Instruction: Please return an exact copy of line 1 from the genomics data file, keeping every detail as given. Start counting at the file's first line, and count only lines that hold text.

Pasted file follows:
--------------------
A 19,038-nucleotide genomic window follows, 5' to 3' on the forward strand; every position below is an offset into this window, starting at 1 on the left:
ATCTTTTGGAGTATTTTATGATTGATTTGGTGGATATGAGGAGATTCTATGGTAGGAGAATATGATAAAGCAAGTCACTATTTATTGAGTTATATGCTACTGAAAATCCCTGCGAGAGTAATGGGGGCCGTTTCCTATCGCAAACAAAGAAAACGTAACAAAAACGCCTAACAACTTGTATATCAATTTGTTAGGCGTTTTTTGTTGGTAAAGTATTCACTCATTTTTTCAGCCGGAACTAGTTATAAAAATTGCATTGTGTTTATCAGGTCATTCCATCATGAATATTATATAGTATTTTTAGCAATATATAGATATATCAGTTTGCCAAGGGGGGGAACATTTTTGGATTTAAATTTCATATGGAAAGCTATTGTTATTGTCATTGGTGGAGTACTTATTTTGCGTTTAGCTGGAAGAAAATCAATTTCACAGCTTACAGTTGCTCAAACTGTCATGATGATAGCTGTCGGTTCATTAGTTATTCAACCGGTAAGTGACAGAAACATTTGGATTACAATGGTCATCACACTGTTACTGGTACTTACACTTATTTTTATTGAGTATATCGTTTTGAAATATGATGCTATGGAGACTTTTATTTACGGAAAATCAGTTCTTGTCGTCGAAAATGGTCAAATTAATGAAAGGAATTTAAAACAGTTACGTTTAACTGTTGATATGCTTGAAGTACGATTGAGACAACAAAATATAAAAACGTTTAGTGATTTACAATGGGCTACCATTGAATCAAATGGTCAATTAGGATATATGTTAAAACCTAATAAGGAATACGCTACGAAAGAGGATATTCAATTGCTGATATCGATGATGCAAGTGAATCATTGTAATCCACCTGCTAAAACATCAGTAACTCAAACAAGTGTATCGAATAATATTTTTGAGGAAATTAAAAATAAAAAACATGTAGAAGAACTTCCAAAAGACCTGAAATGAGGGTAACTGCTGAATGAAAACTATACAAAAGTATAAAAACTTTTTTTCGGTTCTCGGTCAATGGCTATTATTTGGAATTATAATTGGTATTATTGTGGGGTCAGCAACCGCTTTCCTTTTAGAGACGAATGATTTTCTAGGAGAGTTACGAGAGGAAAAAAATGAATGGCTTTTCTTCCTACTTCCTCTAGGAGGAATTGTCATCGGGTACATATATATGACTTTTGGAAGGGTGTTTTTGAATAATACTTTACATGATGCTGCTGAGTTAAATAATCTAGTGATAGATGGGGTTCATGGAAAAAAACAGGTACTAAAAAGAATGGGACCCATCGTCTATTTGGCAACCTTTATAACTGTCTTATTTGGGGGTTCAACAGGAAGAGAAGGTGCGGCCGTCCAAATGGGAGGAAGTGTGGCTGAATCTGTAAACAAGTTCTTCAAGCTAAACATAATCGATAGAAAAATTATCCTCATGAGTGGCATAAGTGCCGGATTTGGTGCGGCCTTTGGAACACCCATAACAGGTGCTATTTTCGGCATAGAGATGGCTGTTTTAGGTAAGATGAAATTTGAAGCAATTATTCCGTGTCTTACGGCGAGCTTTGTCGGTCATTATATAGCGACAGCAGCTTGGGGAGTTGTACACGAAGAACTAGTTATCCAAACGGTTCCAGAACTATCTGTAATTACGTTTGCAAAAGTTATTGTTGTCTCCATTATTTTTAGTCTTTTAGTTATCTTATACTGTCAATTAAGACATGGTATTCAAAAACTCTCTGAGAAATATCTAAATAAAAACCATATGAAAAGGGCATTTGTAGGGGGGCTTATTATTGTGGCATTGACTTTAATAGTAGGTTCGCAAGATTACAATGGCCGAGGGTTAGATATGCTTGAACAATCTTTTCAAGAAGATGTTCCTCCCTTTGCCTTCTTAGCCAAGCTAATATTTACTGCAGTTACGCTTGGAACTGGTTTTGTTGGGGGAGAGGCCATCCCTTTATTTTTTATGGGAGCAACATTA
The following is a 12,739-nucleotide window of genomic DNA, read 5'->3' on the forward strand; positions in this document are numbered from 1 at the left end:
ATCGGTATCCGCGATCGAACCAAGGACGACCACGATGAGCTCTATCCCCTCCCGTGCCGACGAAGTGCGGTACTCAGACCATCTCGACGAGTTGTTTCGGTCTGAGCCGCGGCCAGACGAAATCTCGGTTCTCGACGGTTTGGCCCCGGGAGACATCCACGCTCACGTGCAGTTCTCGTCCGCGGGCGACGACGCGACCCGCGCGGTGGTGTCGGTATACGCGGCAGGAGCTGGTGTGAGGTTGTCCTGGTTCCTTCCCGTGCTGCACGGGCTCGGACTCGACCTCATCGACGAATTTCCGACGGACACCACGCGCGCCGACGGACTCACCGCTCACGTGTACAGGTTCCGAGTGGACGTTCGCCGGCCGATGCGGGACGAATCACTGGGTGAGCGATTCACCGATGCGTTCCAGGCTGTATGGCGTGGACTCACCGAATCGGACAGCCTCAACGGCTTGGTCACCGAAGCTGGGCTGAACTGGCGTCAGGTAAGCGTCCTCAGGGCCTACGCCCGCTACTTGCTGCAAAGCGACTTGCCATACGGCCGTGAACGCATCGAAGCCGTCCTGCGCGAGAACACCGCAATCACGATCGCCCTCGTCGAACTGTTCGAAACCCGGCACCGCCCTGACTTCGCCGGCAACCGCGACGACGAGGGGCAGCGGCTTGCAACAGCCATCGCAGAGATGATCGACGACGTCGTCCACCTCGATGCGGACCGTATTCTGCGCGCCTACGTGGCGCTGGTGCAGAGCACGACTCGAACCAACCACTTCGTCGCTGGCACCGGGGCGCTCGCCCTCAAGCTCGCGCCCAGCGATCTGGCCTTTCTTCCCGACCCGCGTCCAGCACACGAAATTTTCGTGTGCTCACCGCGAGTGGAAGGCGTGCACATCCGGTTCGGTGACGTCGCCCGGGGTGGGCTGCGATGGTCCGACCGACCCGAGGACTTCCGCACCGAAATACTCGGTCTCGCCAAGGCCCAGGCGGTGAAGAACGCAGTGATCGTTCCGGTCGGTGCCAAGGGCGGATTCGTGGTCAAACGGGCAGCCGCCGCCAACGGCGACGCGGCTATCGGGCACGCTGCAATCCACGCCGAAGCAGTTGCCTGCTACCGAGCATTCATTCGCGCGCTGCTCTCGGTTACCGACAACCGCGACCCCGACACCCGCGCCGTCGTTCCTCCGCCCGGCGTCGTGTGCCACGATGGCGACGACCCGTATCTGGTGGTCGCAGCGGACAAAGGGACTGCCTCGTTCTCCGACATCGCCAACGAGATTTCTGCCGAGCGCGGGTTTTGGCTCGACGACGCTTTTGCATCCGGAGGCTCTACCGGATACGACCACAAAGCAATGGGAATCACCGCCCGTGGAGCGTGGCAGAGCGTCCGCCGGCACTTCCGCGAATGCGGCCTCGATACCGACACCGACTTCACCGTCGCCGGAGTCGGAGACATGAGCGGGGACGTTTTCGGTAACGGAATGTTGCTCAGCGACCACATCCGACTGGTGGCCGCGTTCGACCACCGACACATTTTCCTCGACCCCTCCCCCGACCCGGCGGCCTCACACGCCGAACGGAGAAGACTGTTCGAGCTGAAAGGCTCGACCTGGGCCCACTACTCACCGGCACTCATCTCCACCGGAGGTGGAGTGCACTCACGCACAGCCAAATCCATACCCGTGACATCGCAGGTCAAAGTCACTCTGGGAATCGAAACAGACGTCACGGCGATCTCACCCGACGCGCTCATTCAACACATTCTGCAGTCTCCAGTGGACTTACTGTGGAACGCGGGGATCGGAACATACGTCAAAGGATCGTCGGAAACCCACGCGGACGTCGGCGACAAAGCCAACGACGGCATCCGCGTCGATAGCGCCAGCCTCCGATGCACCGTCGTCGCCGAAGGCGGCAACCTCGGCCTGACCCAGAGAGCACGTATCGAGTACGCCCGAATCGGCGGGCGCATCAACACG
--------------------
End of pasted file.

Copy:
A 19,038-nucleotide genomic window follows, 5' to 3' on the forward strand; every position below is an offset into this window, starting at 1 on the left: